First, documents can be represented by a “Bag of Words” (a list of the unique words in a document) or a “Frequency Distribution” (a list of the unique words in a document together with the occurrence frequency).
The simplest similarity measure covered in this series is the Jaccard Similarity measure. This uses a bag of words and compares the number of common words between two documents with the overall number of words. This does not take into account the relative frequency nor the order of the words in the two documents.
Three measures using Frequency Distributions are described. In all these cases a n-dimensional space is created from the Frequency Distribution with a dimension for each word in the documents being compared. They are:
- Euclidean Distance – The shortest distance between two documents in the Frequency Distribution space.
- Manhattan Distance – The sum of all the sides in the hyper rectangle formed around two documents in the Frequency Distribution Space.
- Cosine Distance – The cosine of the angle subtended at the origin between two documents in the Frequency Distribution Space.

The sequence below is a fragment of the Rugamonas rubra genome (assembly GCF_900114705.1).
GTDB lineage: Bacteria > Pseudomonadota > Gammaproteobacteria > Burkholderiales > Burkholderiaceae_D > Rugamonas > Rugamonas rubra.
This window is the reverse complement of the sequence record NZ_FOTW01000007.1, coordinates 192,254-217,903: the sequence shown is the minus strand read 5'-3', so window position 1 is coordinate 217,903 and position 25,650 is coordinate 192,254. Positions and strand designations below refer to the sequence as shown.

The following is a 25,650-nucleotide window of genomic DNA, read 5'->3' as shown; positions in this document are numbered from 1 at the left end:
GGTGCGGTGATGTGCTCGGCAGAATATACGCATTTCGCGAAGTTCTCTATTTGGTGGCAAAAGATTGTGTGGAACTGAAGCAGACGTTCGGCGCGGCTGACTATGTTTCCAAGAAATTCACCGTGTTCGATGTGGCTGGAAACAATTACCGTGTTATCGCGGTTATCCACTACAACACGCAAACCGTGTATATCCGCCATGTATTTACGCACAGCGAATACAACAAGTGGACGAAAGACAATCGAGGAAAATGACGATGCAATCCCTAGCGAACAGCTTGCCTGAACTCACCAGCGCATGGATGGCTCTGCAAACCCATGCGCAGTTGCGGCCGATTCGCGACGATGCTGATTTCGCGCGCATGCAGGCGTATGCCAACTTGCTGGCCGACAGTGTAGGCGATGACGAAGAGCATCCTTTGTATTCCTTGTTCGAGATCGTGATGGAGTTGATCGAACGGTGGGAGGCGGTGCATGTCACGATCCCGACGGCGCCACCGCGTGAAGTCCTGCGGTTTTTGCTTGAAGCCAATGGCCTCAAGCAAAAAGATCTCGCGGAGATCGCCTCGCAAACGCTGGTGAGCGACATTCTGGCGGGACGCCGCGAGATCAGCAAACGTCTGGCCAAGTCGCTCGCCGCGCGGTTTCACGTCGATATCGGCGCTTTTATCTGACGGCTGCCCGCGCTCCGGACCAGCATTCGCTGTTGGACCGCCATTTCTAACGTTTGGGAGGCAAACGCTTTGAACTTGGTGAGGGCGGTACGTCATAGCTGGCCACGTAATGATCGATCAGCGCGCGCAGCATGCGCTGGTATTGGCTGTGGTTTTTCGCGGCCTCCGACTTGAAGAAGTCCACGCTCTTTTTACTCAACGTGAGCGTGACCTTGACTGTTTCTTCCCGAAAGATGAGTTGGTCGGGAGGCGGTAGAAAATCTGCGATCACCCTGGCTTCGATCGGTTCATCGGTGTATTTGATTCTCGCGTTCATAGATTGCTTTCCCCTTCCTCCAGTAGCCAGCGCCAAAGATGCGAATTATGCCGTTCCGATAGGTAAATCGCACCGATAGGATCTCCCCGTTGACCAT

These measures take into account the word frequency, but Cosine Distance cannot distinguish between documents where the relative frequency of words is the same (rather than the absolute frequency). They do not take into account the order of the words in the documents.
The final measure is the Levenshtein Minimum Edit Distance. This measure aligns two documents and calculates the number of inserts, deletes or substitutions that are required to change the first document into the second document, which may not necessarily be the same length. This measure takes into account the words, the frequency of words and the order of words in the document.
By using MinHash and Locality Sensitivity Hashing, similar documents can be identified very, very efficiently – these techniques are related to the Jaccard Similarity Index.